Wilf Malcolm Institute of Educational Research
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Projects


Sustained Improvements in Teaching and Learning in Engineering Education
This collaborative project aimed to bring together engineering education leaders from New Zealand engineering degree-granting institutions to scope and develop a strategy to support sustained improvements in engineering teaching and learning.

Copy, cut and paste: How does this shape what we know?
This research aims to explore how the notion of software literacy is understood, developed and applied in tertiary teaching–learning contexts and the extent to which this understanding is useful when translated into new contexts of learning with and through software.

Illuminating the nature of threshold concepts and their use in engineering education
During 2010 and 2011, the Wilf Malcolm Institute of Educational Research (WMIER) in collaboration with the Faculty of Science and Engineering have been undertaking a research project looking into the teaching and learning in the first and second year analogue electronics courses (ENEL 111 and 205) at the University of Waikato.

Understanding and enhancing learning communities in tertiary education in science and engineering
Our work was part of a research project that attempted to provide insights into the nature of learning communities for science and engineering higher education students and staff. A particular feature of this project was the involvement of lecturers and tutors who were part of the teaching staff in New Zealand’s higher education.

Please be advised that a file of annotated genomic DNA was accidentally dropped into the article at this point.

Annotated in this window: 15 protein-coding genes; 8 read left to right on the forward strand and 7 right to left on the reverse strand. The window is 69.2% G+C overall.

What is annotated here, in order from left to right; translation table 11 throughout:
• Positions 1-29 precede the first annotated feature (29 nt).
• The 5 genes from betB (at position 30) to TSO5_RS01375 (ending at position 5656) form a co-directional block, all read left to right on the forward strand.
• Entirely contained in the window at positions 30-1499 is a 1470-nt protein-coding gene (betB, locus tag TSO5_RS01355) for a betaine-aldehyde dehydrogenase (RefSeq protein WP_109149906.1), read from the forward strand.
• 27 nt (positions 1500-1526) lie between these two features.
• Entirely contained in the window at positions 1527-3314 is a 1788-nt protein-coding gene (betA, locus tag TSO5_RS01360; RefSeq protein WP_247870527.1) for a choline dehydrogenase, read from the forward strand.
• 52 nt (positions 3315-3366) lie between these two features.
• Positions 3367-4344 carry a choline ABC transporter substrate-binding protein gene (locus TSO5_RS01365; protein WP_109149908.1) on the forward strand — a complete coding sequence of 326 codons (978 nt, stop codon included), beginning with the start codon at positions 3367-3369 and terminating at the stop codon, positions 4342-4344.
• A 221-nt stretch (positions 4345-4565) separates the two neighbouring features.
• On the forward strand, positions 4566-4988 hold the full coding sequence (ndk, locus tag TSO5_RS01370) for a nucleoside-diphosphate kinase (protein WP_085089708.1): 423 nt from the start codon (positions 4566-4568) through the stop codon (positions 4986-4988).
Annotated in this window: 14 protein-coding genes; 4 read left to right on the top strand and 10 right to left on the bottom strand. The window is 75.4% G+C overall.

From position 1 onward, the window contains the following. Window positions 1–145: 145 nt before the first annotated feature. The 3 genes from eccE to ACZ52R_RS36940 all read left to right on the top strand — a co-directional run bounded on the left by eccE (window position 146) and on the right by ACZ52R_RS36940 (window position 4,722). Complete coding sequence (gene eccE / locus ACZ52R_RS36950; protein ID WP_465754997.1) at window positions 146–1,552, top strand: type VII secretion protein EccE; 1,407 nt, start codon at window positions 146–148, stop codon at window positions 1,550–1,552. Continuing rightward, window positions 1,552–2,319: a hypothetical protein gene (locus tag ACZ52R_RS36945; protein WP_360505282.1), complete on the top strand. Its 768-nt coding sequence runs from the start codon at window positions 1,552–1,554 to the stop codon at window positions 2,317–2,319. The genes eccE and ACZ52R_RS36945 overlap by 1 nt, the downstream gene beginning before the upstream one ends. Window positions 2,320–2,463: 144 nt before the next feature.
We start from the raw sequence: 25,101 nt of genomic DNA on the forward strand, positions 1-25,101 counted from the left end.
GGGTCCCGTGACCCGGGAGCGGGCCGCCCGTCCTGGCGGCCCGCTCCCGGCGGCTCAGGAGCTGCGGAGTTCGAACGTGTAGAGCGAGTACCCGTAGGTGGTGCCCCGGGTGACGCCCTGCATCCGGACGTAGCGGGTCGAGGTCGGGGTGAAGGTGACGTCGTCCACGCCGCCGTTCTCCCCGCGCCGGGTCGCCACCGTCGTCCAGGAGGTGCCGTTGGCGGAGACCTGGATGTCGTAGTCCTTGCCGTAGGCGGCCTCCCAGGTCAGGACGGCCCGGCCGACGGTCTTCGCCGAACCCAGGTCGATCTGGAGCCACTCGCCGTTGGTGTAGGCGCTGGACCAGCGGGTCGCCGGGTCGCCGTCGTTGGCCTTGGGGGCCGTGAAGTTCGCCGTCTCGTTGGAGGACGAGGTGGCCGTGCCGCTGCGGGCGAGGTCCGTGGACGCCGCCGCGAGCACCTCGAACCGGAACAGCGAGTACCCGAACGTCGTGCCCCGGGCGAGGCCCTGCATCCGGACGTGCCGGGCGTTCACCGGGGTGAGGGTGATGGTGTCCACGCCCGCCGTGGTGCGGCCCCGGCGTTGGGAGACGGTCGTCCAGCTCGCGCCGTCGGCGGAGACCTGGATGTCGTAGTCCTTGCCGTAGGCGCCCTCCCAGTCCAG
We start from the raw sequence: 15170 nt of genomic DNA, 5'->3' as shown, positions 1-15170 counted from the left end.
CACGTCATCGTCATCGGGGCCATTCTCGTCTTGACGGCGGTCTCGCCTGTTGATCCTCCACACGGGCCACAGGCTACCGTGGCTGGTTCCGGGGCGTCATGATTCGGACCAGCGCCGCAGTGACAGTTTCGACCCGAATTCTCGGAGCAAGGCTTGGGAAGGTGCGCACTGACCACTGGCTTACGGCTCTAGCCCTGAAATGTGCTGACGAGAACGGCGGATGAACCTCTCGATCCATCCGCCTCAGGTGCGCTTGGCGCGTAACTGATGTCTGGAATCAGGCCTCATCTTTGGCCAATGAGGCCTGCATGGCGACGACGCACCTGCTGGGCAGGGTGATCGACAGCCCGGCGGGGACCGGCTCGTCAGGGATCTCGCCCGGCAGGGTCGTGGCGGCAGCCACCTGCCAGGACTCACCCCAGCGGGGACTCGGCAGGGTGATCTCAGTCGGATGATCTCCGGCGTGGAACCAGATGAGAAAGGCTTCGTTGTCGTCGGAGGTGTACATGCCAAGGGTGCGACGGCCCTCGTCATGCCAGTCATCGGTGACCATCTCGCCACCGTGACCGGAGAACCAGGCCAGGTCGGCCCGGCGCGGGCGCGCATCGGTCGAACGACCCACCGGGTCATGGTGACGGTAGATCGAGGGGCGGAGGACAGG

Exploring E-learning Practices across the Disciplines in a University Environment
This TLRI funded project, led by Marcia Johnson, used a case study approach to explore E-learning practices across a number of faculties at The University of Waikato. One of the case studies was the first-year ‘Foundations of Engineering’ paper coordinated by Rob Torrens.

Interactive Teaching Approach in Year One University Physics in Taiwan: Implementation and Evaluation
An intervention teaching program was implemented in a tertiary physics class in Taiwan. By providing the students with context-rich questions and sufficient time for thinking and discussion, the program aimed to stimulate students' intellectual engagement and intended to promote their participation in learning practice.

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